Valley Virginian: June 10, 1869Go To Page : 1 | 2 | 3 | 4 |
War on the Dead
(Column 01)Summary: Desirous of a peaceful "reconciliation" with former enemies, the author is outraged by the shameful acts of Union soldiers toward the Confederate dead. The author recounts a story of one Union lieutenant, who ordered a charge on those paying their respects at Confederate graves at Arlington Cemetery. Blame is affixed squarely on the shoulders of GAR Post No. 1. This article claims that bitterness is only perpetuated through these types of acts. It implies that southerners would never commit such heinous acts of disrespect and that all animosity left over from the war is the fault of ill-mannered northerners.
Full Text of Article:The Canvass
The Philadelphia Press, the most rabid of the Radical press, says: "All our statutes breathe ultimate pardon to the worst offenders. There is no such thing in this land of love and liberty as revengeful punishment." In another column of the same issue the following paragraph occurs:
"The time will come when the Union soldier, with [unclear] the cause of loyalty honor to the memory of the men who were brave enough to meet him in battle but it is not now. Wait until the traitors both to the North and South, the men who would not fight for their country, and were afraid to fight against it, have passed away."
In the name of humanity, Christianity--of every kindly feeling that the great God has planted in our nature, we would ask whether the nurturing of a few innocent flowers over the grave of the brave enemy would endanger the cause of "loyalty?" The government is pledged to peace, with the sheathing of the blade came the olive branch, and with it the hope of future brotherhood. Yet, why is it considered policy to keep alive a bitterness that only tends to goad the conquered into acts of violent retaliation? A strange mode of lulling the troubled waters. Maybe the loyal "Grand Army of the Republic" fear that (to use the language of a contemporary) "the primrose might turn to powder, and the heart's case might bristle into a bayonet." Or do they fear that the rebel flowers might take root in a soil enriched by bones who perished in defense of their homes and liberties? The coward attempts to flee from his own shadow--there is a ghost in every nook and groan in every peeling breeze. According to Forney's creed, it is policy to insult the dead, to bayonet those who would honor the departed brave, to teach children to detest a Southerner and to trample with exultation upon his lonely grave. It is policy to smother all the nobler emotions of humanity, and to nurture the darker and viler passions. And what is behind that policy? Why, surely--to keep the feeling of hatred alive in the Northern heart, in order that the dominant party may continue to rob the public crib and ride rough shod over a groaning people!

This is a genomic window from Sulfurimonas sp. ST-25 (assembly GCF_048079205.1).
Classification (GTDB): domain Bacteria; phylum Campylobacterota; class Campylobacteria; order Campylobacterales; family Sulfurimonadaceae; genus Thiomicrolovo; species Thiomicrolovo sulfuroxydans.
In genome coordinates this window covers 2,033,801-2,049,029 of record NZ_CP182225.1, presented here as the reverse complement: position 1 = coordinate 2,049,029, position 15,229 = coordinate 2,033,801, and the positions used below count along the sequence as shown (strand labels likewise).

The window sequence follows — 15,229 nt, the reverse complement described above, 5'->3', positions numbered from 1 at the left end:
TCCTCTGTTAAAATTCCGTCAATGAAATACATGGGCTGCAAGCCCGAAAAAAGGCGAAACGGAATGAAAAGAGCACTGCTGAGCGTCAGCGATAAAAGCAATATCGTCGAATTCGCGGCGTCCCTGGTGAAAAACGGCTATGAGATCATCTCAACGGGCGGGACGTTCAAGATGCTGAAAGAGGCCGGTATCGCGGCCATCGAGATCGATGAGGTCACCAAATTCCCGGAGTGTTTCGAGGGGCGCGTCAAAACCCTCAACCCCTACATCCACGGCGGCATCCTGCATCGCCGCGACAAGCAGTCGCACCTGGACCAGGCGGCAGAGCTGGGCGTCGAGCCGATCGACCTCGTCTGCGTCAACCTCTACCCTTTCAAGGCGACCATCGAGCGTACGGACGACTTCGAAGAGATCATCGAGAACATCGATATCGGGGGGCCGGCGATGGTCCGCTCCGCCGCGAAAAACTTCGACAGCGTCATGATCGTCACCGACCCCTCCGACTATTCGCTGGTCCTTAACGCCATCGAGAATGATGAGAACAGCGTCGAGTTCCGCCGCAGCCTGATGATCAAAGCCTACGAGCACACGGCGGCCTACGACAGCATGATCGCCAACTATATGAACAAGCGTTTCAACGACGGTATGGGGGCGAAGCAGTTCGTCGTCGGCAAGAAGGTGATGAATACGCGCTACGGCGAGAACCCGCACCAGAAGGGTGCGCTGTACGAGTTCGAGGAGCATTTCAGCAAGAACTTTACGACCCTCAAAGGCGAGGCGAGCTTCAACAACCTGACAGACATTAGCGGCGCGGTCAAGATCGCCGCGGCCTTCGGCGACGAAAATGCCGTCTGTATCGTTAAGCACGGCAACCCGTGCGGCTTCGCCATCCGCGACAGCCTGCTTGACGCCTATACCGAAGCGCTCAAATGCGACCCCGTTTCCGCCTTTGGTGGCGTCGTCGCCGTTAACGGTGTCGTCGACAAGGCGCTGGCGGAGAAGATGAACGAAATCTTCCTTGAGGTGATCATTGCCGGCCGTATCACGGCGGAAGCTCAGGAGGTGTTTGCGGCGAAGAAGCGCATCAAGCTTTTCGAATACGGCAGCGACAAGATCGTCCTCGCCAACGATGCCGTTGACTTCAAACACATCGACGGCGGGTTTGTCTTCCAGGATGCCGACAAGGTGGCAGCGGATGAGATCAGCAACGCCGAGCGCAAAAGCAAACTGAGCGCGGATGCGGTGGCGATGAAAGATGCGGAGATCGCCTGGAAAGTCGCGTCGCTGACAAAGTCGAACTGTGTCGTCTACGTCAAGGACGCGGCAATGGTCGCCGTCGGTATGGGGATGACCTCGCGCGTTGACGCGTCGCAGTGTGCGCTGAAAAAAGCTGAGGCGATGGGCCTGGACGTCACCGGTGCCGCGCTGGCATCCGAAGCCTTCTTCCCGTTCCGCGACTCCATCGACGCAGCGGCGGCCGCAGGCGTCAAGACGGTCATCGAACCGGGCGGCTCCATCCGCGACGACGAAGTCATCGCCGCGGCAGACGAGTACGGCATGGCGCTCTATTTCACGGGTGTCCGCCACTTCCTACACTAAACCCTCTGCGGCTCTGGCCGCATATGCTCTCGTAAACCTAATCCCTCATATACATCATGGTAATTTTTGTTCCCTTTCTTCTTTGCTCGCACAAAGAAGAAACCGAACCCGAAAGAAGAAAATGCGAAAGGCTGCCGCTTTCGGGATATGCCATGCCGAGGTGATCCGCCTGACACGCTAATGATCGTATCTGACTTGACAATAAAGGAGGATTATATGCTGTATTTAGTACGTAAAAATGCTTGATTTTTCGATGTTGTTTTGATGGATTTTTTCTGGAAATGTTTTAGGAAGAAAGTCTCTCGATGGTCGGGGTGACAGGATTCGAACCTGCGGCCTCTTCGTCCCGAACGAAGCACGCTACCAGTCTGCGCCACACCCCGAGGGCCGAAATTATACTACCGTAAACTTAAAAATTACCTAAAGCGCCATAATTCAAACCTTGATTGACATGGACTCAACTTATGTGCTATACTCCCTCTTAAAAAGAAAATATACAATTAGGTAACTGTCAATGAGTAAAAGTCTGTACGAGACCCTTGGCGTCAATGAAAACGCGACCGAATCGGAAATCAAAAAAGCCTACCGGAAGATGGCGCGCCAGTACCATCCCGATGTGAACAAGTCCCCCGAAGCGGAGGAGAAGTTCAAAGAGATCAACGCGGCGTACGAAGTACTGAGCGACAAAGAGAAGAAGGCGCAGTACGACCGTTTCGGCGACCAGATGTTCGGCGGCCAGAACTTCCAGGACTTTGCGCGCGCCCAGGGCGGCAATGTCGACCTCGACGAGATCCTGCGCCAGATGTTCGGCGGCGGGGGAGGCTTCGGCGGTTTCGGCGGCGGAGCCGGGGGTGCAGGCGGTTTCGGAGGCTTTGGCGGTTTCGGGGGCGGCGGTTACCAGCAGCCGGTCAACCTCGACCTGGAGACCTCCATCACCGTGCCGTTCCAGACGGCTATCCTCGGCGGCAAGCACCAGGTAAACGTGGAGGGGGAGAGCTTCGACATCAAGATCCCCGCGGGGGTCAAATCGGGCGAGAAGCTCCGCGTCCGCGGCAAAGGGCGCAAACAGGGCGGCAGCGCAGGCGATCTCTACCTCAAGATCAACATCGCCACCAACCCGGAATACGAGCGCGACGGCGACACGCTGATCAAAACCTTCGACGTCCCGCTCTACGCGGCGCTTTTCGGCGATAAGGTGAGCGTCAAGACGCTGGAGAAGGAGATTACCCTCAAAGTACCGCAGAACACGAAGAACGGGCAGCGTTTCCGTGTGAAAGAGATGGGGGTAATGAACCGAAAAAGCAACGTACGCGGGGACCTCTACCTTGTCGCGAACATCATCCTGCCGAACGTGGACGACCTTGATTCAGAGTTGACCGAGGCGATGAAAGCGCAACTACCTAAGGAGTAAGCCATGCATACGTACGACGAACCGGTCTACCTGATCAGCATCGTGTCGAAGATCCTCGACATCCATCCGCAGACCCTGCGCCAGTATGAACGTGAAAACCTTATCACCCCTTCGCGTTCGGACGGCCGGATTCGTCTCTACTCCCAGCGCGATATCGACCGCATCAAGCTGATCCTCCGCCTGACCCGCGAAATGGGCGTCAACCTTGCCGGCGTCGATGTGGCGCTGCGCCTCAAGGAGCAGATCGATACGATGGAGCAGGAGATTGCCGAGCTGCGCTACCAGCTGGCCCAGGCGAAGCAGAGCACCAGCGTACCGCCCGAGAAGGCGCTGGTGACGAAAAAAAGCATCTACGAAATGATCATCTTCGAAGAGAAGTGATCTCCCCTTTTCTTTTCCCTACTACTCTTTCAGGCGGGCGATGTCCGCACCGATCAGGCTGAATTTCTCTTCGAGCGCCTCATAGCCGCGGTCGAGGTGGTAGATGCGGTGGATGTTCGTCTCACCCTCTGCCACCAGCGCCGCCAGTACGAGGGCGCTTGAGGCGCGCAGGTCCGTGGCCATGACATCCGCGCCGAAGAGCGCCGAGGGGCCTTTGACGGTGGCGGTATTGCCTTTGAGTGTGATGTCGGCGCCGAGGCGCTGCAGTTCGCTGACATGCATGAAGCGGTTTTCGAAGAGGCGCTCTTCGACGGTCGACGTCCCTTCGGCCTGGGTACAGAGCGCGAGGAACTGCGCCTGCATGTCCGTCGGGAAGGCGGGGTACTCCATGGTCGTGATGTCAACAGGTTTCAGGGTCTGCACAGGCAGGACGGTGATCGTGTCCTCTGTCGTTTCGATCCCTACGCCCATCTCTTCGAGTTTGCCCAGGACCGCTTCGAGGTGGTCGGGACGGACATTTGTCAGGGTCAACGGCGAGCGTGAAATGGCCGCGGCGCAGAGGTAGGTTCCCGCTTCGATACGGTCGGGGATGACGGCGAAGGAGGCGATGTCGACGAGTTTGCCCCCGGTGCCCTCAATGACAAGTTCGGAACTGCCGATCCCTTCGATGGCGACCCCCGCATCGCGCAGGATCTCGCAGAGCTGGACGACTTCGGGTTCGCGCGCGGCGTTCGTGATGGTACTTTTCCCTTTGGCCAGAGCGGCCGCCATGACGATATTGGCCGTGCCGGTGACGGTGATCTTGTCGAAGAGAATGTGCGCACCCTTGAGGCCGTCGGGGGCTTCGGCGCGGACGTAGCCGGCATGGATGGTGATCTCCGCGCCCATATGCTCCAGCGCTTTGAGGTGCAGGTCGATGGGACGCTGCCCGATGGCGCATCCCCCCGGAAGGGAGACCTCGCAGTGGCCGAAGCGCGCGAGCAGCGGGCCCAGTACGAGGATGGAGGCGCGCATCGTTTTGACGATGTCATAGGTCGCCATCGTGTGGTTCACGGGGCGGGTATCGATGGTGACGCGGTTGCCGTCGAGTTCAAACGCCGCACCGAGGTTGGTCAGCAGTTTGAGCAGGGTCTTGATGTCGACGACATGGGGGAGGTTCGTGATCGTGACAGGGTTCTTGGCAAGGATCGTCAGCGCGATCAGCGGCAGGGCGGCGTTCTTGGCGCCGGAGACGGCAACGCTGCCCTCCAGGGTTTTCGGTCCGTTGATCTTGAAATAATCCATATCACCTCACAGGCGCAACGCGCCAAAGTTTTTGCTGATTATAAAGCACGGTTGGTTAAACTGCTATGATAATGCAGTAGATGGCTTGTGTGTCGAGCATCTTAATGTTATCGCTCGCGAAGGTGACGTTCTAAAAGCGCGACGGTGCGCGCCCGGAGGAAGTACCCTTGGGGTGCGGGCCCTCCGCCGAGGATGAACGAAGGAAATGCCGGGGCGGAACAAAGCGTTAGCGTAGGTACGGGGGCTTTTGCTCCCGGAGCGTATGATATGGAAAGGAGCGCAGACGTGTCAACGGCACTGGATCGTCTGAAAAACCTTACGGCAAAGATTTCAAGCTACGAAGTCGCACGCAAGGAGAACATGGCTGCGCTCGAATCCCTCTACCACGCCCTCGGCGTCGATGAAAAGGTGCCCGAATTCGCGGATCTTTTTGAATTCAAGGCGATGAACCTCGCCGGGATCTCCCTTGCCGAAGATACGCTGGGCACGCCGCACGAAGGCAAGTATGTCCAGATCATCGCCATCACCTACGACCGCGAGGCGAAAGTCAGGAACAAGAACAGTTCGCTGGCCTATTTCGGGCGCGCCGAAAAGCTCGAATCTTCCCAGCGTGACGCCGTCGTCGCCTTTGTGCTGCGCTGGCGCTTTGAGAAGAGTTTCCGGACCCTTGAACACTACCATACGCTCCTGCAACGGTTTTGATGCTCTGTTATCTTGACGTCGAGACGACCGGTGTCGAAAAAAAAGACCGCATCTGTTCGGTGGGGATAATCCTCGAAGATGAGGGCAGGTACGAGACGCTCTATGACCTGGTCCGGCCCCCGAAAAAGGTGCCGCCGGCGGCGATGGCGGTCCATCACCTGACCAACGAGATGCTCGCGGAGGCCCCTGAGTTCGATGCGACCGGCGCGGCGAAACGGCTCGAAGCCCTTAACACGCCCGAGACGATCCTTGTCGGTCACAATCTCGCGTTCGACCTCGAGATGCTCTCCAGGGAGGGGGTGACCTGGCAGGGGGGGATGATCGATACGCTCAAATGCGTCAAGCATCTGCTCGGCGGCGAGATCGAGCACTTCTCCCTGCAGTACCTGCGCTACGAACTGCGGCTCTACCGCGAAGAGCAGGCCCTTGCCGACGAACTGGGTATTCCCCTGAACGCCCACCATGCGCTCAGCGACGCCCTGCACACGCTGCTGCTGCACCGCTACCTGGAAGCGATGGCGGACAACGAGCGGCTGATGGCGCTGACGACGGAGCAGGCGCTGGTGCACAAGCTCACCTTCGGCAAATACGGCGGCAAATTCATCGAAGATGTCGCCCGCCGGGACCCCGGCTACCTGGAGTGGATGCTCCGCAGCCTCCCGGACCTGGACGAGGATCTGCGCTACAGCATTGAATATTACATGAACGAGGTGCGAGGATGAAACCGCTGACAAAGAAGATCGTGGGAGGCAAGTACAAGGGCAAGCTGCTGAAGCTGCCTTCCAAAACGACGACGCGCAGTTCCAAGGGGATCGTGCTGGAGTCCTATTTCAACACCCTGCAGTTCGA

At a recent gathering at the Arlington Cemetery of persons desirous of doing honor to the dead by strewing flowers over their graves, the following scene, as described by the New York Herald took place:
"The lieutenant in command whose name is Shirley, but of which I am not certain, was particularly offensive in his manner. Seeing a lady throw a small bouquet on one of these (Confederate) graves that lieutenant rushed to the spot, picked up the flowers, and throwing them on the ground at his feet, commenced stomping on them in a manner as to attract about him a crowd of wandering spectators in a very few minutes. Some of the lookers on, learning the cause of the lieutenant's rage, commenced to murmur disappropriation, when the lieutenant shouted out, "D-n you, get away from here, every one of you, or I'll make you. Guards, come up here and disperse this crowd." The lieutenant accompanied these words with angry gestures, and swirling his arms about as if he intended to pitch generally into the crowd. His guards answered his call but the crowd dispersed without waiting to be bayoneted.
The brave "boy in blue," this Shirley should have been cashiered from the service before he had time to return to his quarters. He was, however, in all possibility, acting under the orders of Post No. 1, of the "Grand Army of the Republic," who had the arrangement of affairs, and whose magnanimous resolutions we published in our issue last week. If so, he and his gallant horse who were ordered to charge upon a crowd of women and children, deserve a leather medal for their indomitable courage. What right had the lady to show sorrow for a dead rebel, and so an act of reverence which belonged exclusively to the "truly loyal"? It was treason, and the valiant guard were ordered to suppress it at the point of a bayonet. Shame for the age we live in! shame for the Government we have been compelled to bow to--whose hired minions are commanded to slaughter the innocent because one tender hearted female dared to drop a flower on a brave man's grave.
"Oh beauteous peace!
Sweet union of a state what thou
Give safety, strength, and glory to a people?
(Column 02)Summary: This article briefly outlines a recent meeting of the Executive Committee of the Conservative party in Staunton. The author comments on a number of speakers including Major Douglas, who endorsed the Walker ticket for Governor and Walker himself. Themes of the evening's addresses included black and white Virginians working together against carpetbaggers and scalawags, and the construction of the Valley Railroad.
Full Text of Article: